Meerkats

1483 Words Jan 29th, 2012 6 Pages
Meerkats: Standing Tall

Steven Fetherolf

Strayer University

Introduction

Standing tall, the small animal scans the sky for predators, his neck extended and head swiveling side to side, ever diligent in the search for anything that may prove a threat to his group of fellow meerkats. At his fullest height, he barely reaches 12”, the average of an adult male in his species. What is this strange animal, looking similar to a mongoose or an elongated squirrel and sporting black “bandit” markings around its eyes that are vaguely reminiscent of a raccoon? What does anyone know of this incongruous, oft-overlooked creature, whose comparable significance to more exotic animals is virtually unknown? If you have watched the television channel
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This tolerance to venom ensures that the meerkat has little competition for its diet and further allows them to maintain a steady, plentiful supply. Due to the harsh, water-scarce deserts in which meerkats live, finding adequate water supplies is nearly impossible and when present, water is dominated by larger animals that consider meerkats to be a meal. Therefore, the meerkat must make use of available moisture and obtains its requirements primarily through its diet.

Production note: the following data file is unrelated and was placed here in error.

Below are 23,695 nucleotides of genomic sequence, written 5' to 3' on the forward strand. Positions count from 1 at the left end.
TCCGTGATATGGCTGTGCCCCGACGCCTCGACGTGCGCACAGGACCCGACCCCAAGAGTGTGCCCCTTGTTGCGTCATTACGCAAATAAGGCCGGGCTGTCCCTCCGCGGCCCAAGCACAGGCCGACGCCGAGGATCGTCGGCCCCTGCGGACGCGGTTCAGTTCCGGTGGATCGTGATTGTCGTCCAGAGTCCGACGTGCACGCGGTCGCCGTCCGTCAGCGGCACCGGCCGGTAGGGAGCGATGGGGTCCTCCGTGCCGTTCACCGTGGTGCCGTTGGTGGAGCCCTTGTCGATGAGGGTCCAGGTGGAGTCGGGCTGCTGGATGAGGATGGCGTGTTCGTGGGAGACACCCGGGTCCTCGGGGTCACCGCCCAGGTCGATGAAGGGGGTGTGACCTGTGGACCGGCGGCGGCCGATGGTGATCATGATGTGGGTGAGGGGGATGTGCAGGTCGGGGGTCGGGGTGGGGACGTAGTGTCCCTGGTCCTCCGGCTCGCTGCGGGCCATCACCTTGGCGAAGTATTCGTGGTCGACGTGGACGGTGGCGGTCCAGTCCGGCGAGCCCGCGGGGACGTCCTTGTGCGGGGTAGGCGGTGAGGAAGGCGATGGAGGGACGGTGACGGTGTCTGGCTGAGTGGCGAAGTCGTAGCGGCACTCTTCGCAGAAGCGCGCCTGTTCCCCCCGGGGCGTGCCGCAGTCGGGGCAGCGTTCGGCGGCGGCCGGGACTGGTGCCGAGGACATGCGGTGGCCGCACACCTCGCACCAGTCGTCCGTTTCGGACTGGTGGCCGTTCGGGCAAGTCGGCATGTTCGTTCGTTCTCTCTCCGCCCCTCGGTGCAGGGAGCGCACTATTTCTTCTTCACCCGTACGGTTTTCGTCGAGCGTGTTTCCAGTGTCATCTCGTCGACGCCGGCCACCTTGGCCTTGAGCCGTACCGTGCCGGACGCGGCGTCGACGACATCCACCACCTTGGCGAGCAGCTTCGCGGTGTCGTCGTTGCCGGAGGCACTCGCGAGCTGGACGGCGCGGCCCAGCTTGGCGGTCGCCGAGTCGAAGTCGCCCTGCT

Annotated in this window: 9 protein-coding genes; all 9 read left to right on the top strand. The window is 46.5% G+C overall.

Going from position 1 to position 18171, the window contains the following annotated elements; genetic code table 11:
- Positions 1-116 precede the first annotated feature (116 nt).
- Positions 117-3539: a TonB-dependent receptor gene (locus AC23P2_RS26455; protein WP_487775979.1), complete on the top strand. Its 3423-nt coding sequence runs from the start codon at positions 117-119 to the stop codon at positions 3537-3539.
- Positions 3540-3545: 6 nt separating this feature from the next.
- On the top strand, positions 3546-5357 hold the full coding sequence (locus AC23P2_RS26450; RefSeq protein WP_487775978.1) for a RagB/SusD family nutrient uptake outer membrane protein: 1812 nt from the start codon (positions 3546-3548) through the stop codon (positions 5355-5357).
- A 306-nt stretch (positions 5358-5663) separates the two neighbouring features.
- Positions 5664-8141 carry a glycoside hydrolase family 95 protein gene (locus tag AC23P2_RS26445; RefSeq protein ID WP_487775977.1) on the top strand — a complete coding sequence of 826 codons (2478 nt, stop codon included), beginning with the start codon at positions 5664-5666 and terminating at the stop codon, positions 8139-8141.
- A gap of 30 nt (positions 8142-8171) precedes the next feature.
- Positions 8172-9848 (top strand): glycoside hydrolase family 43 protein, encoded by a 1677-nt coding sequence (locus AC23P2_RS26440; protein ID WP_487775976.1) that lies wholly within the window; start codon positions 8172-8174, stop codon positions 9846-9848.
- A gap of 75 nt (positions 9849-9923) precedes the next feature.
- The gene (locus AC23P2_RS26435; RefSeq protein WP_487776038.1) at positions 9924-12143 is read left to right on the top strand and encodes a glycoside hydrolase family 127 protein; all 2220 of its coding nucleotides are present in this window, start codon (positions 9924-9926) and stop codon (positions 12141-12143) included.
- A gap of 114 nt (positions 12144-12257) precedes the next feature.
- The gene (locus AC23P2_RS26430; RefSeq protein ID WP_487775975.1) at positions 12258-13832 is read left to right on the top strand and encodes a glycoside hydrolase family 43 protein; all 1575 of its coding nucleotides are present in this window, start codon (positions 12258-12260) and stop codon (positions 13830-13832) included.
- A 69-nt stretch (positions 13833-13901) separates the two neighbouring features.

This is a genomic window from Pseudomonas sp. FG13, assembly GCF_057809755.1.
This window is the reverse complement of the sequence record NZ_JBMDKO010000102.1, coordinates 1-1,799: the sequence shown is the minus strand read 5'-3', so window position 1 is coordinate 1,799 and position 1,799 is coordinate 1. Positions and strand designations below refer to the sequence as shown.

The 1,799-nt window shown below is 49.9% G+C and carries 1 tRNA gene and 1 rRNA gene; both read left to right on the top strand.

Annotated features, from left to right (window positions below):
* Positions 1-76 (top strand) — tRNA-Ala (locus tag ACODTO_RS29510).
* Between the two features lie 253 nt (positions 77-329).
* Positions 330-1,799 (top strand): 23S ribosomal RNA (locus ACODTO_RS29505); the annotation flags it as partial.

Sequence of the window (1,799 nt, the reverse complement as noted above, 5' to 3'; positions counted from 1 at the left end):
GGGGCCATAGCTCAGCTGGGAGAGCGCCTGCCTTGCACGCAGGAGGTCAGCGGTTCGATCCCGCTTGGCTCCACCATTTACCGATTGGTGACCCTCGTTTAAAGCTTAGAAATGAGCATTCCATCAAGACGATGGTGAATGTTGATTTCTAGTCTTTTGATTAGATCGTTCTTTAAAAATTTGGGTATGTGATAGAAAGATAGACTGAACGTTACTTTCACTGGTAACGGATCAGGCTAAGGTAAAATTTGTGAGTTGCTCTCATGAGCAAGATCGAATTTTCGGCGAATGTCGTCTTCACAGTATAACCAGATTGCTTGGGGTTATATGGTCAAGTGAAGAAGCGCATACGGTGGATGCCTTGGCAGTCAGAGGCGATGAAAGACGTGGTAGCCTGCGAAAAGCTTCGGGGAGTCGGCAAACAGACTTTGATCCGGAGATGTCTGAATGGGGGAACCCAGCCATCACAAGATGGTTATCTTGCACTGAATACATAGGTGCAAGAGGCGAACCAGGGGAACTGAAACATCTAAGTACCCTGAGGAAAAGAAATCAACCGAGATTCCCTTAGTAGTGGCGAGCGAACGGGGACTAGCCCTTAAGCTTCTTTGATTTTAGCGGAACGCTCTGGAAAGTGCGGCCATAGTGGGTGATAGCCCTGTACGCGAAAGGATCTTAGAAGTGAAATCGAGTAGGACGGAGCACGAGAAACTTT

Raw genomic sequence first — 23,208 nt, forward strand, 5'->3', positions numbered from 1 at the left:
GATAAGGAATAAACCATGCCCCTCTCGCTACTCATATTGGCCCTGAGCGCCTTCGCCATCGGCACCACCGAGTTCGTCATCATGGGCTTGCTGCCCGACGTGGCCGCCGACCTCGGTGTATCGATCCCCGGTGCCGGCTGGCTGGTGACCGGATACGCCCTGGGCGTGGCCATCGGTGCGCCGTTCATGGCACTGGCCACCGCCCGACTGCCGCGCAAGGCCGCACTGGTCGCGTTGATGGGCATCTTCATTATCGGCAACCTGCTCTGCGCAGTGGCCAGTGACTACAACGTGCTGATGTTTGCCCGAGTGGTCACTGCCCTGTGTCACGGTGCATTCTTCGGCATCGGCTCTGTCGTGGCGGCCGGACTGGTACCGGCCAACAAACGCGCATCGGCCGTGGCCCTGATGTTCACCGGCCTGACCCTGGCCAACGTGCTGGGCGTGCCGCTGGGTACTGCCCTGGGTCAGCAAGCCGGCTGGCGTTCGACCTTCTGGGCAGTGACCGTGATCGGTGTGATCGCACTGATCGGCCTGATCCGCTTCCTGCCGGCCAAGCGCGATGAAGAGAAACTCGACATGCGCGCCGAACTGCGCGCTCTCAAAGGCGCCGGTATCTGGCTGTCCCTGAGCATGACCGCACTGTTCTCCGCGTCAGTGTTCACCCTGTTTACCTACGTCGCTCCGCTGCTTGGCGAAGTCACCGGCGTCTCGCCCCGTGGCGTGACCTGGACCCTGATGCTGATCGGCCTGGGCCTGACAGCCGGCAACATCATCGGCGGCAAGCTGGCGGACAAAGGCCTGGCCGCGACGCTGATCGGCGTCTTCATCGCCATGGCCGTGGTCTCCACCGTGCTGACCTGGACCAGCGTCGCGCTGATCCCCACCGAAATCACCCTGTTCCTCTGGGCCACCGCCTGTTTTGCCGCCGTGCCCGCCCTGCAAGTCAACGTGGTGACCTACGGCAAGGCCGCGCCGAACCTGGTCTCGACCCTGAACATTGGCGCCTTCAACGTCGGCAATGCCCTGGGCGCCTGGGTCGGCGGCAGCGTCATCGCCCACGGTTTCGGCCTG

It has been observed that a gang of meerkats will inhabit underground burrows consisting of numerous entrance and exit holes, multiple sleeping and birthing chambers, and having hundreds of feet of tunnels branching off in several directions, which give them the ability to escape predators who invade their homes. An average gang’s burrow may have well over fifteen separate dens and it should be noted that the number of areas provide them the opportunity to rotate their use every three to four weeks. This rotation is a result of parasite (ticks, ants, fleas) overload, making living conditions both unsafe and unsanitary. Once the parasitic levels have reached a reasonable level, meerkats will re-inhabit the dens. At least one chamber within the burrow is reserved as a bathroom, or litter box, serving as a safe place for relief of bodily functions. It is extremely unsafe for a meerkat to exit the burrow at night to relieve themselves, so having a
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